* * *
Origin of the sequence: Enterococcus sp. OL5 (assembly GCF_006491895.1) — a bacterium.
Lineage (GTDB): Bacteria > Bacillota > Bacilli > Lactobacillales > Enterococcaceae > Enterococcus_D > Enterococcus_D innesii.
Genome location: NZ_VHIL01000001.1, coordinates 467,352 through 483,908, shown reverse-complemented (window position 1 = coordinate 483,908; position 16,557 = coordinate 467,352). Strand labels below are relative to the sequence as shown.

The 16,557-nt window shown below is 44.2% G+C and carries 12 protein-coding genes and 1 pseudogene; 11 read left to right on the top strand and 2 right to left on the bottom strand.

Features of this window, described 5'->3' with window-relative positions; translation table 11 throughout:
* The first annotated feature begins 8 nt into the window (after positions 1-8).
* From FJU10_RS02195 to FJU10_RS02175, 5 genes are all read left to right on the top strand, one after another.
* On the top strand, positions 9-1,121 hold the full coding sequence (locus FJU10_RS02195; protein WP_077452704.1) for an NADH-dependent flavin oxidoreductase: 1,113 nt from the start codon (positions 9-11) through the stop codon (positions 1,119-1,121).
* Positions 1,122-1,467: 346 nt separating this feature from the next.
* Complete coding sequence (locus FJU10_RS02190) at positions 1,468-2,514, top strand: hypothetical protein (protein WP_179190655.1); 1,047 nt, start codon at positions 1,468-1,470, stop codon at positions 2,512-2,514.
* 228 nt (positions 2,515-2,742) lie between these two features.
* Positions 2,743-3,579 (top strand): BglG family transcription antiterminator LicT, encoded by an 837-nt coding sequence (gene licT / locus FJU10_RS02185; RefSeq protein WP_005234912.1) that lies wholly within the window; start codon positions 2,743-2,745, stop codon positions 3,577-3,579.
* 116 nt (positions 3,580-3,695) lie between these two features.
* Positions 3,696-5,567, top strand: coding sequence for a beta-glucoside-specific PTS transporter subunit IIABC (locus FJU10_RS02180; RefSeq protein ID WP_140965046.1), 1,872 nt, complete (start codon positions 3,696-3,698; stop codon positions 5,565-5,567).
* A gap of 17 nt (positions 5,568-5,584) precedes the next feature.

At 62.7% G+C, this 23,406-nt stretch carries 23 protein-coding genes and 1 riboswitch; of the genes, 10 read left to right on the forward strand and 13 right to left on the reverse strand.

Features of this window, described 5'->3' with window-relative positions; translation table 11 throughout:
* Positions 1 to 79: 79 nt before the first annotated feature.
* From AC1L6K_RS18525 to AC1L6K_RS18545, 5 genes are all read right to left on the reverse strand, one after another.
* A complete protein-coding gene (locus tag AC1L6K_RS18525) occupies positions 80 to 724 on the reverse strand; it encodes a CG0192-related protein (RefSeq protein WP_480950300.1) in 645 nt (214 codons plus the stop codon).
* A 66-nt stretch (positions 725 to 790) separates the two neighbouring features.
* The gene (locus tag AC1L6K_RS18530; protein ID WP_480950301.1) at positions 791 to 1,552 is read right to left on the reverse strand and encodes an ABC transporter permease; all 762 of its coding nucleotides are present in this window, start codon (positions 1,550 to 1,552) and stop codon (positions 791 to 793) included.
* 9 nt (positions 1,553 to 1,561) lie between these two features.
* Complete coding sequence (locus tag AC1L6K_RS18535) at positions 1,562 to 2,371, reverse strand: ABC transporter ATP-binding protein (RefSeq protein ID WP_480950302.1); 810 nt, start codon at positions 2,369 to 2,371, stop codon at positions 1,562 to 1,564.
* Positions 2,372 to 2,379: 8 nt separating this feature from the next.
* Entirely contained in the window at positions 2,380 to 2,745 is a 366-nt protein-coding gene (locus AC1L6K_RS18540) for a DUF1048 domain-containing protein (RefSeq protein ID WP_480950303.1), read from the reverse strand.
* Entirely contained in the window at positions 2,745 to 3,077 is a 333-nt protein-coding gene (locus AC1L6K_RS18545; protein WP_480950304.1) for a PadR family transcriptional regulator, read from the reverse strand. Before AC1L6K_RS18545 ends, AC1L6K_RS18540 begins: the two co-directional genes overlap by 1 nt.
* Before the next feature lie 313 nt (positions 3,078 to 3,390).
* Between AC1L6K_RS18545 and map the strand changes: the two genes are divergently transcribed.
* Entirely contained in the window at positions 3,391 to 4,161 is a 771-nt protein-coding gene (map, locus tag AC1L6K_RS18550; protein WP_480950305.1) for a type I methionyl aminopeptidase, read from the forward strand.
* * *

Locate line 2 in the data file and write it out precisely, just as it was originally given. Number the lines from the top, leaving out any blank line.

Lineage (GTDB): Bacteria > Bacillota > Bacilli > Lactobacillales > Enterococcaceae > Enterococcus_D > Enterococcus_D innesii.